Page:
OPs post was dead on. Like others I’d add that space constraints play a significant part in the NIB decision as it usually means you have to get rid of a family favorite to bring a new game in to an established collection.
Since 1997, I have bought 8 NIB games. Medieval, RFM, STLE and BM66 remain. The other 4 (SWE1, Monopoly, TH, AMH) left primarily to make space for some great examples of Bally/Williams favorites. If I had the space, I’d probably still have Monopoly (dream theme) and AMH.
The only mainstream games on the radar I’m considering NIB are Munsters, Elvira 3, and Toy Story. I probably can make the space for two, but should probably only consider one since it’s more likely to be a Premium/LE and cost is far more of a factor than it was in the past.
Munsters probably doesn’t make the cut unless I don’t like either of the other two. It just seems too shallow code wise to be a keeper and at this stage of my collection the only games coming in have to have a good chance of staying long term. Elvira interests me because Lyman is doing code and I have EATPM and SS to complete the trilogy but it’s probably the theme that interests me least of the three. Toy Story is a no brainer for us unless JJP doesn’t get the IP assets required to make the game worthy of the license.
Stern’s Spike node boards and potential future reliability/repairability/availability/cost issues scare the hell out of me. Stern build quality is another concern though it seems to have improved recently. But stripping the BOM to the bones (e.g. no Munsters drop targets and trap door) might be the bigger problem. I almost certainly would have had a Munsters by now if those were in the game.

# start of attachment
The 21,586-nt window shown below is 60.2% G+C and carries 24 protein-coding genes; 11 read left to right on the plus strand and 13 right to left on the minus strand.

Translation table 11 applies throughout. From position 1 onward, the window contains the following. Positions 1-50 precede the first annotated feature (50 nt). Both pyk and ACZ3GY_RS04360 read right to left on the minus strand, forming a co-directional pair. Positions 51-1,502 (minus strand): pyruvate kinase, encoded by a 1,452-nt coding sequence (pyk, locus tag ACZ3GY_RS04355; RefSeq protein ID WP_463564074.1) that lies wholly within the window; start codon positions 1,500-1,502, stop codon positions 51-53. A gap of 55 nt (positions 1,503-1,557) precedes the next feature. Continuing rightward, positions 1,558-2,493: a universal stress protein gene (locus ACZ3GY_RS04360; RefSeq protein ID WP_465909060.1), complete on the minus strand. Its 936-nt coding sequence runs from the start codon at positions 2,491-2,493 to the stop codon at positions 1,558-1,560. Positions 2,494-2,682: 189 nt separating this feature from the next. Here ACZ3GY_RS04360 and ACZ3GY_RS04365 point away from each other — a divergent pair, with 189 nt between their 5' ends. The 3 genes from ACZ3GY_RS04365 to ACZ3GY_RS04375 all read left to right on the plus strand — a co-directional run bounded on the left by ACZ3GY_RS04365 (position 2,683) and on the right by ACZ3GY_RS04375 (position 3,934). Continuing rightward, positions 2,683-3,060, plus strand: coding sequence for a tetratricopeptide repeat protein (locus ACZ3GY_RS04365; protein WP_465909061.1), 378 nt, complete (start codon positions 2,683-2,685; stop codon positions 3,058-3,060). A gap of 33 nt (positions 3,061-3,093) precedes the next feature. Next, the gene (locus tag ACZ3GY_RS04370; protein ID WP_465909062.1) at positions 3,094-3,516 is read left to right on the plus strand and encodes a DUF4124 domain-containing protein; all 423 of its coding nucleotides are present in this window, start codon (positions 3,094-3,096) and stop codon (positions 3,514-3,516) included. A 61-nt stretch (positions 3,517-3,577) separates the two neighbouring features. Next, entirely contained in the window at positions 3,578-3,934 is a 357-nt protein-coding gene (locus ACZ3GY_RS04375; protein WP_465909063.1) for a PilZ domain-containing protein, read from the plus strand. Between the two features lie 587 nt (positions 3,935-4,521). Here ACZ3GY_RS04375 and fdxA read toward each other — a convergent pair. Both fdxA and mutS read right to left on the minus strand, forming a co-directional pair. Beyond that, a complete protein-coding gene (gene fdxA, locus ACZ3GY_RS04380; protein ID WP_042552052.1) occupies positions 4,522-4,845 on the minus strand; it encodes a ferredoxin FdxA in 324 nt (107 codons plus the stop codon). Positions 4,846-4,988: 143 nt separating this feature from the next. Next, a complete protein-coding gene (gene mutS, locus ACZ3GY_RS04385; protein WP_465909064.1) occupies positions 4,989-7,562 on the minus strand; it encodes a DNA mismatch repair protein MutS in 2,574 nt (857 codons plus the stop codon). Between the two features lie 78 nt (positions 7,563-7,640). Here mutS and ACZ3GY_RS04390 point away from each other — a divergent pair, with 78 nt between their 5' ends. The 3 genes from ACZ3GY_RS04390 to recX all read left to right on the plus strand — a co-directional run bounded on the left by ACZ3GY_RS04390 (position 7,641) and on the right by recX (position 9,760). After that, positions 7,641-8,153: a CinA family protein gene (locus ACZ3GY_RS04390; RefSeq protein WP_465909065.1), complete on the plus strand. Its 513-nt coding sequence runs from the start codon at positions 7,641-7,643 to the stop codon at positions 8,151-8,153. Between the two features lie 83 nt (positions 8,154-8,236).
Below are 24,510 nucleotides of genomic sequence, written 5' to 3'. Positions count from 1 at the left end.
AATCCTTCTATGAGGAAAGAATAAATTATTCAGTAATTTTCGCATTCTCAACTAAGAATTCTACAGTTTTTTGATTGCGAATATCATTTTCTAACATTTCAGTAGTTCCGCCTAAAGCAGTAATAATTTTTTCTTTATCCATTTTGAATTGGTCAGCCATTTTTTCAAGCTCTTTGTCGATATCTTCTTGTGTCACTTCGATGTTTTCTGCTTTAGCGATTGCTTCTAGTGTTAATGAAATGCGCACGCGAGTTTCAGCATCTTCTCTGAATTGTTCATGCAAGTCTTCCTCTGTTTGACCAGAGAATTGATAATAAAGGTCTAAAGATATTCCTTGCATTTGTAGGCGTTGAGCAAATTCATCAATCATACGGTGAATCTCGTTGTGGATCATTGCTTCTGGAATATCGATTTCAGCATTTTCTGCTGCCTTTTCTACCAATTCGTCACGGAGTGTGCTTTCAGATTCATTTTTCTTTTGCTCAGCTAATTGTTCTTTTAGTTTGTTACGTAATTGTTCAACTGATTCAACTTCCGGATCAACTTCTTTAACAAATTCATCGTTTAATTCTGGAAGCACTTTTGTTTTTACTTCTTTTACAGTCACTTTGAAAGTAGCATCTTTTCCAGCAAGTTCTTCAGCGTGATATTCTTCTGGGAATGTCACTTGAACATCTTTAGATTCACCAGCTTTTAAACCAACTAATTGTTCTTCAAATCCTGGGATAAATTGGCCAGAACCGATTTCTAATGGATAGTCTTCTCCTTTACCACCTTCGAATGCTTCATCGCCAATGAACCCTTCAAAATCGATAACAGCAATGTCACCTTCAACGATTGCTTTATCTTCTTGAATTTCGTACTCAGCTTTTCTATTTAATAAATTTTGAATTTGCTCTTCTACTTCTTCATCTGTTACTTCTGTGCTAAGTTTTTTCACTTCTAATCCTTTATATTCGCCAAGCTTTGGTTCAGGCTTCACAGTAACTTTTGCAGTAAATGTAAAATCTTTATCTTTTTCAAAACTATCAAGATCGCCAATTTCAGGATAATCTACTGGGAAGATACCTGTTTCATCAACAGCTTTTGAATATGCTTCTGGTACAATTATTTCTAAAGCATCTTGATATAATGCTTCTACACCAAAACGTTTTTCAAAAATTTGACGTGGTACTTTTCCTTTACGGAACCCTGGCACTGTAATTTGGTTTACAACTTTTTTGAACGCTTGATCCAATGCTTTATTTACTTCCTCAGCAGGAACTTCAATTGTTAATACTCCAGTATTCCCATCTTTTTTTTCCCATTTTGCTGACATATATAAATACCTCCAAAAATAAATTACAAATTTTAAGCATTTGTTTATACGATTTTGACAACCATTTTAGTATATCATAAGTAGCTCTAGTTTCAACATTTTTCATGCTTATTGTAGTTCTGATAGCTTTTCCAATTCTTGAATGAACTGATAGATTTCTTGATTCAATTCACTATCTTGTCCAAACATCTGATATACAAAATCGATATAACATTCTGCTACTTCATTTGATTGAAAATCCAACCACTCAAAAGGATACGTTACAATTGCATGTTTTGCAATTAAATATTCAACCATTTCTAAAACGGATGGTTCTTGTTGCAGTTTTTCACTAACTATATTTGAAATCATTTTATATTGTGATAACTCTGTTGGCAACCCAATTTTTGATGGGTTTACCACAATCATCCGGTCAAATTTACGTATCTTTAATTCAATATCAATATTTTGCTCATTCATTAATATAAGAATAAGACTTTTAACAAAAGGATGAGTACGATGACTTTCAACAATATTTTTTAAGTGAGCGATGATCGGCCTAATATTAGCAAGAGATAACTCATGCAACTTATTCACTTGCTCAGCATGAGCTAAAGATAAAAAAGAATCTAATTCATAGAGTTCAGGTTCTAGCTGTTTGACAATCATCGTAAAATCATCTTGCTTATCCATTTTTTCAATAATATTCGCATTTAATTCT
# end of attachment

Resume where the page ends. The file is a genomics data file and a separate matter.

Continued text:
Unless I just have to have an Elvira LE, my NIB money probably stays in the bank until I see Toy Story. But whichever game(s) I end up getting I suspect this year/next year will be my last journey down the NIB road (unless JJP does an awesome BTTF game) - too much money and uncertainty and too few potential themes left to interest me enough to move any of my existing games.
However, if I had the space I think NIB fatigue would be a factor. I think Stern does too many games with too many options and is at the point of being more interested in milking the pinball resurgence of the last few years for as much money as they can while stripping game features down to what we saw in the yers after WMS closed shop. JJP seems to be stuck trying to figure out how they can continue to build the immersive and quality games they are known for without pricing most of their target buyers out of the market.